Along with Cummings turned up to eleven performance, the filmmakers insert a heavy dose of quirky camp that keeps us endeared to the central character, even if he’s the last person you’d ever want to get to know. Time and again, Jordan is caught on a downward spiral of a man who can't handle a world where men are called out for their bullshit. He doesn't trust a single person around him and is losing his mind because of it. We’re the lucky ones who get to sit back and watch him be embarrassed over and over again. The Beta Test is just one big giant middle finger to people like Jordan, and it couldn’t be more entertaining.
This isn’t purely a comedy, though. Not at all. You’ll laugh, sure, but for every moment of goofy irony is another which will have you clutching your seat. The Beta Test opens with a woman calling the cops to report a domestic dispute before telling her husband about cheating on him through a similar anonymous letter as Jordan’s, immediately resulting in bloody brutality. The filmmakers explore domestic violence and the misogynistic objectification of women by men with an unflinching eye. Get ready to be uncomfortable, because The Beta Test puts you in the shoes of an unstable pervert. Everywhere Jordan goes, he can’t help staring at other women. Hell, he even eyes up fellow agent (friend?) PJ’s (PJ McCabe) wife while she’s sitting across the table and his fiancé is next to him! Cinematographer Kenneth Wales makes us the voyeur through Jordan’s P.O.V., focusing on these women under a warm glow and zooming into them slowly, forgetting everything else in the scene.
As is the case with the other men in the film, women are nothing but sex machines to Jordan, meant to service him at the drop of a hat. The misogyny is strong as he verbally abuses just about every woman he meets, filled with moments that make you want to reach through the screen and rip his goddamn dick off. Jordan views everything through a primal lens, and we follow him deep into his own madness as he imagines them devolving into their basic animal instincts, snarling and tearing at their clothes with an uncontrollable need.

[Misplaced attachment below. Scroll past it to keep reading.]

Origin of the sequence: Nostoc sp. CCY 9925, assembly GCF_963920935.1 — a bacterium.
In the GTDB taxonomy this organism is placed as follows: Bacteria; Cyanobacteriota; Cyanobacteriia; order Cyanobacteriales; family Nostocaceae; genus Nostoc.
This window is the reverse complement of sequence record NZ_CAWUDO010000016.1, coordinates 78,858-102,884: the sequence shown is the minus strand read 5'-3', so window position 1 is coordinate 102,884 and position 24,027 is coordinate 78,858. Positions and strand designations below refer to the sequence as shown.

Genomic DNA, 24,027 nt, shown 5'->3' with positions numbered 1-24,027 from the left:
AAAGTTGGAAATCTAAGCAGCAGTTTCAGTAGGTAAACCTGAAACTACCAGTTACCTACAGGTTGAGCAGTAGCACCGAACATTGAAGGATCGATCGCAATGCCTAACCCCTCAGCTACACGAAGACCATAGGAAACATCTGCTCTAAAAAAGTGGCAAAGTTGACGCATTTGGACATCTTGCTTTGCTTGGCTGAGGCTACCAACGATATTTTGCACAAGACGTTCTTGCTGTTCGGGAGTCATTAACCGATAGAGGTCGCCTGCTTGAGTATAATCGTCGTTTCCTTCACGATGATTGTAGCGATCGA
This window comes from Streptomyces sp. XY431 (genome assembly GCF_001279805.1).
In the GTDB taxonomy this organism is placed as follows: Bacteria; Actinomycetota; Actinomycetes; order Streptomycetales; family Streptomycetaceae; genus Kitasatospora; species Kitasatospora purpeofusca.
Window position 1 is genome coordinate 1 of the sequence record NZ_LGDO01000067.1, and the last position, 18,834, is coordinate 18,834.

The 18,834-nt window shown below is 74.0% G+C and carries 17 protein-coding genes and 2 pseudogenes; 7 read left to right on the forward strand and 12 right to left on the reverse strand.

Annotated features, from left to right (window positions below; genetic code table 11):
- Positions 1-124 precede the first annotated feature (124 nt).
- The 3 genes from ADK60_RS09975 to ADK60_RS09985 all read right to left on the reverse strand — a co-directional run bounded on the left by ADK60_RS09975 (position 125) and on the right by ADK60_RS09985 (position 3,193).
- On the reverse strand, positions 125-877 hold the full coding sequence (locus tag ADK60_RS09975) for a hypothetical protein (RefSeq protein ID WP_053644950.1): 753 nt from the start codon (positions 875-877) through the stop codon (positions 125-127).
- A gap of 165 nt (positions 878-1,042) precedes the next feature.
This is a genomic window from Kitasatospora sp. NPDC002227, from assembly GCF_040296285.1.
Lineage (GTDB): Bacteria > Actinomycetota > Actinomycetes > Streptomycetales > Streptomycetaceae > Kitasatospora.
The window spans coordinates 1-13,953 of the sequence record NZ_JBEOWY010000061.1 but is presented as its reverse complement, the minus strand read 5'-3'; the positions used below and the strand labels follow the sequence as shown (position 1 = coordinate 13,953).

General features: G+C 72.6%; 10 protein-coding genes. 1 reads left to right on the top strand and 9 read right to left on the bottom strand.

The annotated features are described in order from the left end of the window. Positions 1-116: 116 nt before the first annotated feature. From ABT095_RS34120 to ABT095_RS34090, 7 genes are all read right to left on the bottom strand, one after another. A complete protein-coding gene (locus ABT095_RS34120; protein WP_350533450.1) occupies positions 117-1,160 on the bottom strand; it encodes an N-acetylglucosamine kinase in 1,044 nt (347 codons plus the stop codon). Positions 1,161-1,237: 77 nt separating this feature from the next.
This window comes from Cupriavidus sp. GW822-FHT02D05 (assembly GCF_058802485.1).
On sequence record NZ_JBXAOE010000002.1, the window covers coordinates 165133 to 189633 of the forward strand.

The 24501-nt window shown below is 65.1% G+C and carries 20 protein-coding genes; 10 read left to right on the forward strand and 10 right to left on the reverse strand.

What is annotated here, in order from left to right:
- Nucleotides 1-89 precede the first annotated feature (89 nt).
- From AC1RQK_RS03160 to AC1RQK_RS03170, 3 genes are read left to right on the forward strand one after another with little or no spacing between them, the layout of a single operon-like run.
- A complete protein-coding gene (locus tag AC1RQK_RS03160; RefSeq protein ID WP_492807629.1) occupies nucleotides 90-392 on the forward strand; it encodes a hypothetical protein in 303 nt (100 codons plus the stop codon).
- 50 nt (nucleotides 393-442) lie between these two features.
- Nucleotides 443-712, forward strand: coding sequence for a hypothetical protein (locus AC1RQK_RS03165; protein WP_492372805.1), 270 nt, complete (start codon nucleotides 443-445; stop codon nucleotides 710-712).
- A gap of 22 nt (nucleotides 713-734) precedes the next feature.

Perhaps the scariest part of The Beta Test is that it isn’t hard to imagine that most film industry bros think like this.
The Beta Test moves at a brisk pace, carried by Cummings energetic performance and the filmmakers’ masterful direction, but if there’s anything that makes this film a Beta and not an Alpha, it’s a muddled third act that’s more head scratching than satisfying, which is a kiss of death for any film centered entirely on a mystery. The Beta Test leaves you hanging on just about every question you might have, while adding others that overcomplicate an otherwise straightforward mystery. But not everyone needs answers, and some of you may enjoy that The Beta Test is a movie that doesn’t hand deliver you a postcard, but makes you work to see it for what it is.
All in all, The Beta Test is an entertaining though disturbing walk through the underbelly of the film industry that comes at the audience with sudden, shocking brutality. Hopefully, it has some of you rethinking how you treat women and frankly everyone, lest you find yourself in a thirst trap where the only way out is death. Or castration. Whatever’s necessary.
The Beta Test comes to VOD November 5th from IFC Films.
By Matt Konopka
Leave a Reply.